# Impulse

In classical mechanics, an impulse changes the momentum of an object, and has the same units and dimensions as momentum. The SI unit of impulse is the same as for momentum, and is kilogram metres per second (kg m /s ). An impulse is calculated as the integral of force with respect to time.

[itex]\mathbf{I} = \int \mathbf{F}\, dt [itex]

where

I is the impulse, measured in kilogram metres per second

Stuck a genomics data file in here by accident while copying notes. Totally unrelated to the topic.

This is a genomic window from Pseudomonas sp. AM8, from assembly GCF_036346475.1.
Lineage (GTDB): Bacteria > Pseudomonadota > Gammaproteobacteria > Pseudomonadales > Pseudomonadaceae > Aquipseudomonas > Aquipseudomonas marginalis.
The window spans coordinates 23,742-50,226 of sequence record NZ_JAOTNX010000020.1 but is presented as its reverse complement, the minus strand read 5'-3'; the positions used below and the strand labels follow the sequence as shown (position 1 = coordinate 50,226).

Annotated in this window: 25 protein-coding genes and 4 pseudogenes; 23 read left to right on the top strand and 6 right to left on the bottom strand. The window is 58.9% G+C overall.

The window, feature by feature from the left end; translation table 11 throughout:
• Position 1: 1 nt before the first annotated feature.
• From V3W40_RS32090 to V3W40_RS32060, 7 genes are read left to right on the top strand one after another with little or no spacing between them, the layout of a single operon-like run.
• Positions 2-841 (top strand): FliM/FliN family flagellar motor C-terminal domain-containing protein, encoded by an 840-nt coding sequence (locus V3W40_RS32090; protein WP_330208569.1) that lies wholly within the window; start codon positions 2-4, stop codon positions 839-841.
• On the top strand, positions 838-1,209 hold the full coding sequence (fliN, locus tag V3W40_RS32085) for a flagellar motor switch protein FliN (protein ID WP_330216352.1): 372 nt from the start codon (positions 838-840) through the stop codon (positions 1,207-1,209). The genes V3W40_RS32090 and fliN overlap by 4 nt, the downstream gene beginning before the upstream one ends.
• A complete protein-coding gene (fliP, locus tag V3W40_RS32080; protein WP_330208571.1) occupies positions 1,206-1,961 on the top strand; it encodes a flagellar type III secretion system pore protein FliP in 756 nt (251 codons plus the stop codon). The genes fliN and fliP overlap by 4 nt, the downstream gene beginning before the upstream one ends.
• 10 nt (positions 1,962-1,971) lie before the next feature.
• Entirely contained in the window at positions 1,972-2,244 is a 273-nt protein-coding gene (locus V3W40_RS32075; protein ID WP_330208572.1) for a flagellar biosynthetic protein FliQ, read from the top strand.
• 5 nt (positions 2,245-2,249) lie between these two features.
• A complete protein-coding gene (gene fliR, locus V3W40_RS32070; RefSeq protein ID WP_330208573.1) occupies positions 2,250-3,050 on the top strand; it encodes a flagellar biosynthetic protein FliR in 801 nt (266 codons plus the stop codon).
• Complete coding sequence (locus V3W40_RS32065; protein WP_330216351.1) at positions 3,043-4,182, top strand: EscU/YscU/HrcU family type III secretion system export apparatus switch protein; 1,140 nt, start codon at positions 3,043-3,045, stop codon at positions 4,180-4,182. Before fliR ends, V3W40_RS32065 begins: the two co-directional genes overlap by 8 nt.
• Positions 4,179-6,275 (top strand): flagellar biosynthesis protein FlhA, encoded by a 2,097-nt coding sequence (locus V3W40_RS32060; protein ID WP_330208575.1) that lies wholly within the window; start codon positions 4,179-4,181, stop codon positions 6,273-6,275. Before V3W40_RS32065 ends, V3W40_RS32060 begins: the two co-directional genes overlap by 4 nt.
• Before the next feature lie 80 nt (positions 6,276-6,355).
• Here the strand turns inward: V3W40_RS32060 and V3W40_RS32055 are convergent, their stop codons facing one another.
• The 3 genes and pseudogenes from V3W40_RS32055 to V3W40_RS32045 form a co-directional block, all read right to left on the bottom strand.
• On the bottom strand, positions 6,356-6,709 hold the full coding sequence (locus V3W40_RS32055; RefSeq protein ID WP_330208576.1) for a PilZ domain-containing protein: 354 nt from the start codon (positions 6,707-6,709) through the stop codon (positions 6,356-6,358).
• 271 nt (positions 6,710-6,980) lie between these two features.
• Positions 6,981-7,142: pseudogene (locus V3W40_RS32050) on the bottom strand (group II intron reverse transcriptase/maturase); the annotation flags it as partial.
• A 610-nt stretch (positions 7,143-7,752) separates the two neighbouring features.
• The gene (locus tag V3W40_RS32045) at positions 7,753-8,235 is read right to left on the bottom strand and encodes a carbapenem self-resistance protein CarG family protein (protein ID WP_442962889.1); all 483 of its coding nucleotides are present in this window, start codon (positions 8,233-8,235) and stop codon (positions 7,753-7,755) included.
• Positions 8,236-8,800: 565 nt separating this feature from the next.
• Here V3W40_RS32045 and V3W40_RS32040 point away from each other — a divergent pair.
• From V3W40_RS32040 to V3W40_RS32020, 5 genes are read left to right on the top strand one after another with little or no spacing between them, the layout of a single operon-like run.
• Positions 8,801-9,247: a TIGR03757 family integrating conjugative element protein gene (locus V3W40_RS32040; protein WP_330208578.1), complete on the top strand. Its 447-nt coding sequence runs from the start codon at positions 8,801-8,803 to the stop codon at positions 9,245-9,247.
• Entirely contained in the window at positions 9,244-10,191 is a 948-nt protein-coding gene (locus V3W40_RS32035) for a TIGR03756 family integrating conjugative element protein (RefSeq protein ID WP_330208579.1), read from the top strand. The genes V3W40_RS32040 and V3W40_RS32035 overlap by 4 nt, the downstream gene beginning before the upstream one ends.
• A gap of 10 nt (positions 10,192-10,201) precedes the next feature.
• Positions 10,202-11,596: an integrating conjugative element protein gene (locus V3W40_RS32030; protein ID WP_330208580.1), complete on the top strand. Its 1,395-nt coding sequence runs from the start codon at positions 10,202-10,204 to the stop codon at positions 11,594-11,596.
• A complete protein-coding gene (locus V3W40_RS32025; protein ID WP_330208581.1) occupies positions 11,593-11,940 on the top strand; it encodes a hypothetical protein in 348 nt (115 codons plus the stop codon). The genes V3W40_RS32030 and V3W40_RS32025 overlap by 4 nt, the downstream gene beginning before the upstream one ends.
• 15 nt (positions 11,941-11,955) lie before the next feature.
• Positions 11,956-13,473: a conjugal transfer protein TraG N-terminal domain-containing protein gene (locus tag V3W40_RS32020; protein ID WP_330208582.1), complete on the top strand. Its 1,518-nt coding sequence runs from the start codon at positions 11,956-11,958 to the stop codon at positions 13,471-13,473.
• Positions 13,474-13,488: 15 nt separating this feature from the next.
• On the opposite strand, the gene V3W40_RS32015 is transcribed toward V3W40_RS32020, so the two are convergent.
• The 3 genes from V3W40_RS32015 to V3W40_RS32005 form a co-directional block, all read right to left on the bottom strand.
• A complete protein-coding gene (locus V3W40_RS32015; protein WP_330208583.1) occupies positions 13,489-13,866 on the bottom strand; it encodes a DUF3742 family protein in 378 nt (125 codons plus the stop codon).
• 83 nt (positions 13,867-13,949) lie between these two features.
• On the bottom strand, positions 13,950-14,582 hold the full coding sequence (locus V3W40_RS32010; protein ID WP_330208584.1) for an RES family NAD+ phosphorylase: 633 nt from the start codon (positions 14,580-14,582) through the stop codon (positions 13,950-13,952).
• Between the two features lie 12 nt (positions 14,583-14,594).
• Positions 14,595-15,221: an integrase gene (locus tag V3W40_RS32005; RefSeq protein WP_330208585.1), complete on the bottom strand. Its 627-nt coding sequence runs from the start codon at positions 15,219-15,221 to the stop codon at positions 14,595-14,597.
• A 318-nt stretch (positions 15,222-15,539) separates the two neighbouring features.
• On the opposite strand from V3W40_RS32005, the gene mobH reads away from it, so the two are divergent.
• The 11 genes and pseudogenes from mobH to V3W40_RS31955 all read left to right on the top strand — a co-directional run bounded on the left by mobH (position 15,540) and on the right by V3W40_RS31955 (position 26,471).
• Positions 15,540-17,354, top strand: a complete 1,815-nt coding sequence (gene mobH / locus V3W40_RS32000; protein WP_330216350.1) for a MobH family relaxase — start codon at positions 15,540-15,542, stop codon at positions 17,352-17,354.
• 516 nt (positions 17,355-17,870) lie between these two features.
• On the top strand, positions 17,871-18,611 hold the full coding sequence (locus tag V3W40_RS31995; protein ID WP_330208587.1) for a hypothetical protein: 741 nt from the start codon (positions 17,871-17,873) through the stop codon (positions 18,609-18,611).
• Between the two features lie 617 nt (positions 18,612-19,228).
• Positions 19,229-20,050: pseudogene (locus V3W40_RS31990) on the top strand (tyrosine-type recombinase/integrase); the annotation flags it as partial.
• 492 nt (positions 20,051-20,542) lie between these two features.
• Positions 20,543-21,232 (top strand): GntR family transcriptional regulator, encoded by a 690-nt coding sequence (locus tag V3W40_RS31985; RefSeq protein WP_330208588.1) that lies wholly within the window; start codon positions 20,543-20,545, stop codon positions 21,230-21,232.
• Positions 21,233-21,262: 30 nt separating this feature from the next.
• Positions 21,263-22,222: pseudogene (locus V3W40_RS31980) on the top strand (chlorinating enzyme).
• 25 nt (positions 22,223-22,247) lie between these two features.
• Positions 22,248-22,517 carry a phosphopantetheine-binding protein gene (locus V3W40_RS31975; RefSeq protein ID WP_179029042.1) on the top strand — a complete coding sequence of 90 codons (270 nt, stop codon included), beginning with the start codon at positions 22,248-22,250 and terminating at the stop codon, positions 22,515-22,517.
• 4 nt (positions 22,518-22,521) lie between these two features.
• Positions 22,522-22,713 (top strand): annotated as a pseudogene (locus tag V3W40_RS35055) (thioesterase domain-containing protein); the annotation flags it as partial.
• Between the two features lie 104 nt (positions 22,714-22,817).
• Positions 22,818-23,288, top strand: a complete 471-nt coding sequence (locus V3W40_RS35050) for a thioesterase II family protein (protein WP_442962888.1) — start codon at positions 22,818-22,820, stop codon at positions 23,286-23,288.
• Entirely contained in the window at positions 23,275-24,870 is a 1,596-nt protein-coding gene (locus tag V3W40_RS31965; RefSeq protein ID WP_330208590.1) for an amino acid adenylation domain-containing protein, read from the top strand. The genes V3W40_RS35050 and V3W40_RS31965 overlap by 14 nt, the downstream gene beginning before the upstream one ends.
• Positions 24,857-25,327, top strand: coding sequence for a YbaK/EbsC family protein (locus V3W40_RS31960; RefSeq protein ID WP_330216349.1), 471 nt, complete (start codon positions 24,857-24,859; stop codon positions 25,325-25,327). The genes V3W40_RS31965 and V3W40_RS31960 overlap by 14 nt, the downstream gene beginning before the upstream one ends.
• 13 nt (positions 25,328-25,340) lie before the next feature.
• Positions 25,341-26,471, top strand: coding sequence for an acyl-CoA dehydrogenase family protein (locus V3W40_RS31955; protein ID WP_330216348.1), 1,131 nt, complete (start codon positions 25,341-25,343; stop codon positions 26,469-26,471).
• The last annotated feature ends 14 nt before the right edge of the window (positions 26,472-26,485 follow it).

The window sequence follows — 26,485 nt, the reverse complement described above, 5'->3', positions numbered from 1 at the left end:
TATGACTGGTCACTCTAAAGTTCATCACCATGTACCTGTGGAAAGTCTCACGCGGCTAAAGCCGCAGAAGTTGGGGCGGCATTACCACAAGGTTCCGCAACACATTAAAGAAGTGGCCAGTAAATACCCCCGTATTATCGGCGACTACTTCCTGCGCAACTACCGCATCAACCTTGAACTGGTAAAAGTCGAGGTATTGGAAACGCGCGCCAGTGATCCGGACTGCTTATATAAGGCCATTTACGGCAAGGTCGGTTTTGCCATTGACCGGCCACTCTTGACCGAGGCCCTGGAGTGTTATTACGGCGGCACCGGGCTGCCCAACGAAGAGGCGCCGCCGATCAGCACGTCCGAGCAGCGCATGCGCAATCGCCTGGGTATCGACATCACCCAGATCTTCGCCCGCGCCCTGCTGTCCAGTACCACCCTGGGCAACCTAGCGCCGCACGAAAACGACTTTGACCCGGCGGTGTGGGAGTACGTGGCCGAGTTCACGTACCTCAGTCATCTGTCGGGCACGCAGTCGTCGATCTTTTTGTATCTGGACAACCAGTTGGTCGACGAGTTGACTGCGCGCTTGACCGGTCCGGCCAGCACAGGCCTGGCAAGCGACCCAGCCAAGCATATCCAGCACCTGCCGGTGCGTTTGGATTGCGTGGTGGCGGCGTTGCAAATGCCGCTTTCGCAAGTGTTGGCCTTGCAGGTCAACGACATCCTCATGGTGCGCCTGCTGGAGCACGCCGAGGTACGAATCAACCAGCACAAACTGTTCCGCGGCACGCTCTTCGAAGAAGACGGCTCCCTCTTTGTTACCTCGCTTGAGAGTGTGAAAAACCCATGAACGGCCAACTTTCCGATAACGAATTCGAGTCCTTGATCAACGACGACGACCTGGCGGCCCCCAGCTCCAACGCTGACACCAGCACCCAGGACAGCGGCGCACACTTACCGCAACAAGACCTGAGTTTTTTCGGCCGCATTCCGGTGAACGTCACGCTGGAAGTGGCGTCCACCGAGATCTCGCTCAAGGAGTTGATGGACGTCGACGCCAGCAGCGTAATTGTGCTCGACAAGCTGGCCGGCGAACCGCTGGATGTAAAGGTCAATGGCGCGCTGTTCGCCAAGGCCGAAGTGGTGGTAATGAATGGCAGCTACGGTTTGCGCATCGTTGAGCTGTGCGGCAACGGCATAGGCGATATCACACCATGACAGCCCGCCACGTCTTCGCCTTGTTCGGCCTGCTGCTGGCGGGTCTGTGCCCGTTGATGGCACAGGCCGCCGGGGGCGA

F is the force, measured in newtons
t is the time duration, measured in seconds

In the presence of a constant force, impulse is often written using the formula

[itex]\mathbf{I} = \mathbf{F}\Delta \mathbf{t} [itex]

where

[itex]\Delta t[itex] is the time interval over which the force (F) is applied.

Using the definition of force yields:

[itex]\mathbf{I} = \int \frac{d\mathbf{p}}{dt}\, dt [itex]
[itex]\mathbf{I} = \int d\mathbf{p} [itex]
[itex]\mathbf{I} = \Delta \mathbf{p} [itex]

It is therefore common to define impulse as a change in momentum.

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